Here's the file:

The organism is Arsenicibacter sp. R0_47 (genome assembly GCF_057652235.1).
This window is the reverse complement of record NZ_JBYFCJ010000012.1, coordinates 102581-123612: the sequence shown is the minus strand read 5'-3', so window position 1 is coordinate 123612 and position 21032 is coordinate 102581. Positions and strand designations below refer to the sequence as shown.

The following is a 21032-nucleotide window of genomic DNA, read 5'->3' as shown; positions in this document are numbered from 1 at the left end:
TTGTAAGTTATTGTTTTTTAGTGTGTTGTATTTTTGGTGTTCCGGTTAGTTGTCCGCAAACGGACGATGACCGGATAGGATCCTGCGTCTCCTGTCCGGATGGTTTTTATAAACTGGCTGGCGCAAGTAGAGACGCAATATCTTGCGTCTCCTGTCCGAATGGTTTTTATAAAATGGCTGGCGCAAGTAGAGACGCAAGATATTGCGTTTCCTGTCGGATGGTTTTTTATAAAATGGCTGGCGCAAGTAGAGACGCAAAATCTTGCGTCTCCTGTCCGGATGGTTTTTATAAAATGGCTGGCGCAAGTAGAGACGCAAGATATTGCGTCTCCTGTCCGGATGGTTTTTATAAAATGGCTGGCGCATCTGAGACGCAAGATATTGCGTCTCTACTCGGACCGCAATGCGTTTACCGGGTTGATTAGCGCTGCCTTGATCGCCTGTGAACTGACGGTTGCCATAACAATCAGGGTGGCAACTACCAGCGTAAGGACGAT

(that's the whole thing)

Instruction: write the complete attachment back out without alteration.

The organism is Arsenicibacter sp. R0_47 (genome assembly GCF_057652235.1).
This window is the reverse complement of record NZ_JBYFCJ010000012.1, coordinates 102581-123612: the sequence shown is the minus strand read 5'-3', so window position 1 is coordinate 123612 and position 21032 is coordinate 102581. Positions and strand designations below refer to the sequence as shown.

The following is a 21032-nucleotide window of genomic DNA, read 5'->3' as shown; positions in this document are numbered from 1 at the left end:
TTGTAAGTTATTGTTTTTTAGTGTGTTGTATTTTTGGTGTTCCGGTTAGTTGTCCGCAAACGGACGATGACCGGATAGGATCCTGCGTCTCCTGTCCGGATGGTTTTTATAAACTGGCTGGCGCAAGTAGAGACGCAATATCTTGCGTCTCCTGTCCGAATGGTTTTTATAAAATGGCTGGCGCAAGTAGAGACGCAAGATATTGCGTTTCCTGTCGGATGGTTTTTTATAAAATGGCTGGCGCAAGTAGAGACGCAAAATCTTGCGTCTCCTGTCCGGATGGTTTTTATAAAATGGCTGGCGCAAGTAGAGACGCAAGATATTGCGTCTCCTGTCCGGATGGTTTTTATAAAATGGCTGGCGCATCTGAGACGCAAGATATTGCGTCTCTACTCGGACCGCAATGCGTTTACCGGGTTGATTAGCGCTGCCTTGATCGCCTGTGAACTGACGGTTGCCATAACAATCAGGGTGGCAACTACCAGCGTAAGGACGAT